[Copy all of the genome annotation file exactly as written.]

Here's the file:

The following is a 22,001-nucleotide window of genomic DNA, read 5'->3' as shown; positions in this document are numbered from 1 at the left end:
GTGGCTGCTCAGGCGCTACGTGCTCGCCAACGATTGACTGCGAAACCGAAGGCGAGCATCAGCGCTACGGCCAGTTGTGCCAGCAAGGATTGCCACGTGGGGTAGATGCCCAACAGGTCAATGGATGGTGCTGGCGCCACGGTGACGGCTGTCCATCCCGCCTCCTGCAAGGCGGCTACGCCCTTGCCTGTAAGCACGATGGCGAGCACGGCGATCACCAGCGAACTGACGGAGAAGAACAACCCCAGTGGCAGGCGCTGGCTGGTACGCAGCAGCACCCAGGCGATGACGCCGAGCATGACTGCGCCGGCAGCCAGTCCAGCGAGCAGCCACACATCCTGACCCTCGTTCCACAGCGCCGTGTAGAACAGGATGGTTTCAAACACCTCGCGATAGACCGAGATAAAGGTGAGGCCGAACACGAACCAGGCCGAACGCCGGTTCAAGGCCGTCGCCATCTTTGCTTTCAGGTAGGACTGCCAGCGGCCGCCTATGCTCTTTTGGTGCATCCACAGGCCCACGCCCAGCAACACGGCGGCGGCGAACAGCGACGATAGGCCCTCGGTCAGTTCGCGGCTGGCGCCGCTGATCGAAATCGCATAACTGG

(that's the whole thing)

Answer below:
The following is a 22,001-nucleotide window of genomic DNA, read 5'->3' as shown; positions in this document are numbered from 1 at the left end:
GTGGCTGCTCAGGCGCTACGTGCTCGCCAACGATTGACTGCGAAACCGAAGGCGAGCATCAGCGCTACGGCCAGTTGTGCCAGCAAGGATTGCCACGTGGGGTAGATGCCCAACAGGTCAATGGATGGTGCTGGCGCCACGGTGACGGCTGTCCATCCCGCCTCCTGCAAGGCGGCTACGCCCTTGCCTGTAAGCACGATGGCGAGCACGGCGATCACCAGCGAACTGACGGAGAAGAACAACCCCAGTGGCAGGCGCTGGCTGGTACGCAGCAGCACCCAGGCGATGACGCCGAGCATGACTGCGCCGGCAGCCAGTCCAGCGAGCAGCCACACATCCTGACCCTCGTTCCACAGCGCCGTGTAGAACAGGATGGTTTCAAACACCTCGCGATAGACCGAGATAAAGGTGAGGCCGAACACGAACCAGGCCGAACGCCGGTTCAAGGCCGTCGCCATCTTTGCTTTCAGGTAGGACTGCCAGCGGCCGCCTATGCTCTTTTGGTGCATCCACAGGCCCACGCCCAGCAACACGGCGGCGGCGAACAGCGACGATAGGCCCTCGGTCAGTTCGCGGCTGGCGCCGCTGATCGAAATCGCATAACTGG